Peru Fun Facts
By ~ Eric-Sheets
If you are considering a family trip to Peru, you are most likely seeking Peru fun facts to pique the interest of the youngest travelers in your group. Peru’s incredible topographical diversity, its rich variety of flora and fauna, exquisite cuisine, and preserved ruins are renowned worldwide. Though these types of accolades are enough to convince most travelers of Peru’s placement as a top tourist destination, kids traveling to Peru may need more convincing.
Share the following Peru fun facts with your family and discover new points about one of the most popular Latin American destinations for multigenerational families.
What is the difference between a llama and an alpaca?
While traveling through the highlands of Peru, it is quite common to spot llamas and alpacas though, at first glance, it is not so easy to tell the difference between the two camelids. When trying to discern which species you are looking at, consider three key characteristics: size, face, and ears.
Llamas are about twice the size of alpacas, hovering around 5 feet tall and weighing up to 420 pounds. Alpacas, averaging between 2.5-3 feet tall, don’t have the long faces characteristic of llamas, however, they do sport a playful fringe of hair near their foreheads. As well, you will note that llamas have long ears to match their face shape while alpacas have short and pointy ears.
Who were the Incas?
Based in the Sacred Valley of Cusco, Peru, the Incas were a civilization made up of indigenous Quechua people. There are many myths concerning their origin, adding to the mystique of this powerful group. What we do know is that from the 15th to 16th centuries, before having been conquered by the Spanish, the highland tribe was able to expand into what is today northern Ecuador all the way down to Chile.
Though the Inca Empire did not last particularly long, they furthered the knowledge of pre-existing ancient Peruvian cultures in areas of agriculture, astronomy, engineering, textiles and more. Today, the Inca culture lives on in the Cusco region through Quechua-speaking descendants, ancient traditions, and outstanding archaeological sites.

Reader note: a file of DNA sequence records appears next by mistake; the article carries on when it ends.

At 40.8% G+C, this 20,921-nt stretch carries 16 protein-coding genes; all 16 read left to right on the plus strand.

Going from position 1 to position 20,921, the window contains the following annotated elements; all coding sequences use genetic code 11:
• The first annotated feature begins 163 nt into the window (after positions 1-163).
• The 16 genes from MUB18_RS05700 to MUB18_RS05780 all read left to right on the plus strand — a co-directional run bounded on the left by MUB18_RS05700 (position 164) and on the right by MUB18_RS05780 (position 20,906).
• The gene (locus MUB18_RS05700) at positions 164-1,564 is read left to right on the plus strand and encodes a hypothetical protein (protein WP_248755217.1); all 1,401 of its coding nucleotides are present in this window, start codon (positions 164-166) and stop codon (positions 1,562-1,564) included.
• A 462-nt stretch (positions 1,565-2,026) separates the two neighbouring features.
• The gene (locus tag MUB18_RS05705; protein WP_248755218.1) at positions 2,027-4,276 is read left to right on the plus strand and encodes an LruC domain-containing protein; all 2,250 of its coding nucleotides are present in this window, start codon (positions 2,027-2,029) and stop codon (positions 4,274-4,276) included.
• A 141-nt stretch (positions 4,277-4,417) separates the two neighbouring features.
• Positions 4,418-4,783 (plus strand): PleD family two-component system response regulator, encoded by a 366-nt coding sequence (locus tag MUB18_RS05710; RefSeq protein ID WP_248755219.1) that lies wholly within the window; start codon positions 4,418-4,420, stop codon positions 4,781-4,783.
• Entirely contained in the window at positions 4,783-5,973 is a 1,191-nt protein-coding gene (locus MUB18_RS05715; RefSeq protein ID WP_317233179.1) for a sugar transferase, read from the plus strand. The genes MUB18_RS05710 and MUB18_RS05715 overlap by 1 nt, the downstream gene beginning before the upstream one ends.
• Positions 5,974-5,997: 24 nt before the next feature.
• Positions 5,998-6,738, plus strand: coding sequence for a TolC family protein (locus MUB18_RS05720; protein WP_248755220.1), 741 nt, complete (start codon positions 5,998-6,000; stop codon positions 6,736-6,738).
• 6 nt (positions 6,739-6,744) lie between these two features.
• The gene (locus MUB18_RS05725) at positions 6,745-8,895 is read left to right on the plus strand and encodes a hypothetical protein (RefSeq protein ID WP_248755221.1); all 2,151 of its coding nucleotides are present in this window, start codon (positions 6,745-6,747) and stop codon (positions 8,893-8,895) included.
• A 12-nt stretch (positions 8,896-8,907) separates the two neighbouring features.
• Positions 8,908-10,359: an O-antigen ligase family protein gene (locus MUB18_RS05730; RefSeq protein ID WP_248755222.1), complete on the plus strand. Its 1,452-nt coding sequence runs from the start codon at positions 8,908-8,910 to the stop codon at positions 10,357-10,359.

Why is Machu Picchu such a fascinating piece of Inca history?
Built around 1450 AD, Machu Picchu is a testament to the advanced architecture and urban planning of the Incas. The ancient citadel, whose name means ‘Old Mountain’ in the indigenous Quechua language, is located at an altitude of 2430 m and consists of over 150 stone buildings.
Because the Incas did not have a system for writing, it is difficult to know exactly for what purpose Machu Picchu was built. However, because Spanish conquistadors were never able to find it, the UNESCO World Heritage Site continues to inspire with its amazing stonework and showcase of Inca cultural values such as astronomy, agriculture, and engineering.
Do people really eat guinea pigs in Peru?
While not all Peruvians eat guinea pigs (or meat, for that matter), these little creatures have been considered a delicacy in Peru since the time of the Incas. Known as ‘cuys’ in the Spanish language, guinea pigs are typically deep-fried until crispy and served alongside potatoes and a simple salad. This dish is typically found in highland regions such as Cusco and Puno.
What fun water-based activities are there in Peru?
Western Peru is hugged by the Pacific Ocean, resulting in prime surfing opportunities whether you are staying in the capital city of Lima or in the pristine beaches of the north. In fact, some credit the small beach town of Huanchaco’just outside of Trujillo’ to be the birthplace of surfing.
Don’t forget that the largest river in the world, the Amazon, starts in Peru and can be explored by kayak or cruise. As well, in southern Peru is found Lake Titicaca, the highest navigable lake in the world.